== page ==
AW: I support the use of technology to help referees but we need to give a greater benefit of the doubt to the forwards. There are experiments going on in China and America, where essentially, if there is any part of the forward’s body being played onside by a defender, we deem them onside. If that change came to the Premier League, we would see a halving in the number of offsides, from four per game, to two. That means more continuity, more spectacle, more goals.

AC: Perhaps your most radical proposal is that we have a World Cup every two years, rather than every four, as now. How does that fit with the constant complaint that the top players play too much already?

AW: This would lead to them playing fewer internationals. The qualifying would become more streamlined. Rather than having international breaks dotted throughout the season, you would have blocks, say the whole of October, and most of March, and you would have the qualifying games played intensely during that time. You would end up playing six qualifying games, maybe seven if there is a play-off, so far fewer than now with all the home and away group stages, and other tournaments. What do people want to see? Big games that really matter, real competition. So for Europe, it would be Euros and World Cup.

AC: How soon could you make the change?

The glory faded somewhat during the tail-end of Wenger’s 22 years at Arsenal, but there were still plenty of golden moments, including a 3-0 hammering of Manchester United at the Emirates in October 2015. Photo: Stuart MacFarlane/Arsenal FC via Getty Images

AW: 2028 would be the earliest. 2022 is Qatar. 2026 is America, Canada and Mexico. So 2028 maybe. The final decision is likely to be made in December this year. I can only recommend. I don’t decide.

AC: You would have to synchronise that rhythm to the national game all around the world.

AW: Yes, but it can be done. We will be giving more countries the chance for real meaningful competition. There are more than 100 countries who have never been to a major tournament finals. If you are born in Berlin or London you have a better chance than if you are born in Yaounde or Hanoi. I want to change that, to give a chance to talent wherever it is.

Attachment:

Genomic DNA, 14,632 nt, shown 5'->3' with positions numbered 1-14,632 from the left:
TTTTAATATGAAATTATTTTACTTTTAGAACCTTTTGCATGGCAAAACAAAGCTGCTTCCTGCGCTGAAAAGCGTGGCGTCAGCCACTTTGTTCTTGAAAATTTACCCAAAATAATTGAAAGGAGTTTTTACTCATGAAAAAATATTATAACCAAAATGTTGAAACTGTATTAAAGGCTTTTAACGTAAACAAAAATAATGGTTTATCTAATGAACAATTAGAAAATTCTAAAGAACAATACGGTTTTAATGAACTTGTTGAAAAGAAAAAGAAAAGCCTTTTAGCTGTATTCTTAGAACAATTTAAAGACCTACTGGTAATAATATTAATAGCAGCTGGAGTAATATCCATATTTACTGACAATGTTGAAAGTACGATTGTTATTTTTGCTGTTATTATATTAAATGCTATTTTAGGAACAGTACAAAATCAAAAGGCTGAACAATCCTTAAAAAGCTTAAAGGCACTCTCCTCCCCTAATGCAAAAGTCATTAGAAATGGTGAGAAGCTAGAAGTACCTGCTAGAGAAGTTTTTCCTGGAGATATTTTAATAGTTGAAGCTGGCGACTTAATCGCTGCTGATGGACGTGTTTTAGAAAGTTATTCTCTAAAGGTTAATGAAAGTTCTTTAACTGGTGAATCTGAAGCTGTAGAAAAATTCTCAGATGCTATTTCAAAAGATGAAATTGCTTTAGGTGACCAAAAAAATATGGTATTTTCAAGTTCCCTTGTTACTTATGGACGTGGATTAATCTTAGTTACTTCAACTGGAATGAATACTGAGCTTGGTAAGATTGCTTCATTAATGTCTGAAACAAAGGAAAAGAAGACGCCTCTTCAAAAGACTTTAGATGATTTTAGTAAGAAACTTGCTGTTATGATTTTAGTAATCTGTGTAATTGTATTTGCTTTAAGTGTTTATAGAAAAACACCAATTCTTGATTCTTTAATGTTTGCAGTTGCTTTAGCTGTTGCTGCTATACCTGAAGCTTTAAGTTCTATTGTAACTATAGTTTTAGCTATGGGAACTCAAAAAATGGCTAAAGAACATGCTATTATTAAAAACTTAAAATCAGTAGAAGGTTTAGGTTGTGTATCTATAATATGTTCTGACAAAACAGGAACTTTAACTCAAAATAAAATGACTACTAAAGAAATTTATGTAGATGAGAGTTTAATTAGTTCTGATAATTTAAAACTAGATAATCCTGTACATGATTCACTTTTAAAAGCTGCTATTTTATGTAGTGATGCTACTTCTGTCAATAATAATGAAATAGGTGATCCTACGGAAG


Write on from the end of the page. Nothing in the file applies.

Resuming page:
AC: But ultimately there are very few countries who can win a major tournament.

AW: It depends on how they develop. Look at Croatia. A country of four million people – that is two million less than the number of people who play football in Germany. Yet Croatia have become a real football force, reached a World Cup Final.

AC: How do you see England at the moment? Do you think they missed their chance of a major tournament in losing to Italy in the Euros final?

AW: No. I think they are serious contenders for the World Cup. Think about this – Europe is dominant in world football right now, and England was the only country to get to the semi-finals of both the World Cup and the Euros. That is a serious achievement. They are real contenders. I think English football is in a strong place. Champions League final last year – Chelsea against Manchester City. Not long before Liverpool v Spurs. The economic power of the Premier League is huge. Also, the academy system is producing a lot of good players. Development is strong.